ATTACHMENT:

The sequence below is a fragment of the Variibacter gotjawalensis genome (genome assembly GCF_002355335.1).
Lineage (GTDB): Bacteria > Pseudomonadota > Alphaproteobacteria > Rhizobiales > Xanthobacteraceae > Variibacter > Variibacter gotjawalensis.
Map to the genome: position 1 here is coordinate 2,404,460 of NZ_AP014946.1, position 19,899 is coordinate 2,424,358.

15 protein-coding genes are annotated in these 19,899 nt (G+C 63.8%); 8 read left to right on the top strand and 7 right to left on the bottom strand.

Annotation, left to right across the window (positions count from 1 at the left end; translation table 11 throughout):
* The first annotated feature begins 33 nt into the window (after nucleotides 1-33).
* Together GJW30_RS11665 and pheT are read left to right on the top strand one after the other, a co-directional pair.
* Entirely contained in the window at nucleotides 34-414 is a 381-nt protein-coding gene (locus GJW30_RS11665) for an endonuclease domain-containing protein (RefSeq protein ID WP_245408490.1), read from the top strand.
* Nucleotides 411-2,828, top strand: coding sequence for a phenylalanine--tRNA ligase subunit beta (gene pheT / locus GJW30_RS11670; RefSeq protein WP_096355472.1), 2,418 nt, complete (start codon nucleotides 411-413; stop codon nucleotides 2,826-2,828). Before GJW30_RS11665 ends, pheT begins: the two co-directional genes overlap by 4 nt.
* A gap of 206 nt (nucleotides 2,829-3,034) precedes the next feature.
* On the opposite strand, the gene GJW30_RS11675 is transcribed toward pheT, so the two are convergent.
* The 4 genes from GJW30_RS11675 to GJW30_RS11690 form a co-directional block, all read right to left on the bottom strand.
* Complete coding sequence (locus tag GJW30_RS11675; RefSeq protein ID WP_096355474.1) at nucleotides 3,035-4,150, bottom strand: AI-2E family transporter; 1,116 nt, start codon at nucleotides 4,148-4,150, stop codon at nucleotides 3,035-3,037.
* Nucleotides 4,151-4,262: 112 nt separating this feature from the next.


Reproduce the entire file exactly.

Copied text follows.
The sequence below is a fragment of the Variibacter gotjawalensis genome (genome assembly GCF_002355335.1).
Lineage (GTDB): Bacteria > Pseudomonadota > Alphaproteobacteria > Rhizobiales > Xanthobacteraceae > Variibacter > Variibacter gotjawalensis.
Map to the genome: position 1 here is coordinate 2,404,460 of NZ_AP014946.1, position 19,899 is coordinate 2,424,358.

15 protein-coding genes are annotated in these 19,899 nt (G+C 63.8%); 8 read left to right on the top strand and 7 right to left on the bottom strand.

Annotation, left to right across the window (positions count from 1 at the left end; translation table 11 throughout):
* The first annotated feature begins 33 nt into the window (after nucleotides 1-33).
* Together GJW30_RS11665 and pheT are read left to right on the top strand one after the other, a co-directional pair.
* Entirely contained in the window at nucleotides 34-414 is a 381-nt protein-coding gene (locus GJW30_RS11665) for an endonuclease domain-containing protein (RefSeq protein ID WP_245408490.1), read from the top strand.
* Nucleotides 411-2,828, top strand: coding sequence for a phenylalanine--tRNA ligase subunit beta (gene pheT / locus GJW30_RS11670; RefSeq protein WP_096355472.1), 2,418 nt, complete (start codon nucleotides 411-413; stop codon nucleotides 2,826-2,828). Before GJW30_RS11665 ends, pheT begins: the two co-directional genes overlap by 4 nt.
* A gap of 206 nt (nucleotides 2,829-3,034) precedes the next feature.
* On the opposite strand, the gene GJW30_RS11675 is transcribed toward pheT, so the two are convergent.
* The 4 genes from GJW30_RS11675 to GJW30_RS11690 form a co-directional block, all read right to left on the bottom strand.
* Complete coding sequence (locus tag GJW30_RS11675; RefSeq protein ID WP_096355474.1) at nucleotides 3,035-4,150, bottom strand: AI-2E family transporter; 1,116 nt, start codon at nucleotides 4,148-4,150, stop codon at nucleotides 3,035-3,037.
* Nucleotides 4,151-4,262: 112 nt separating this feature from the next.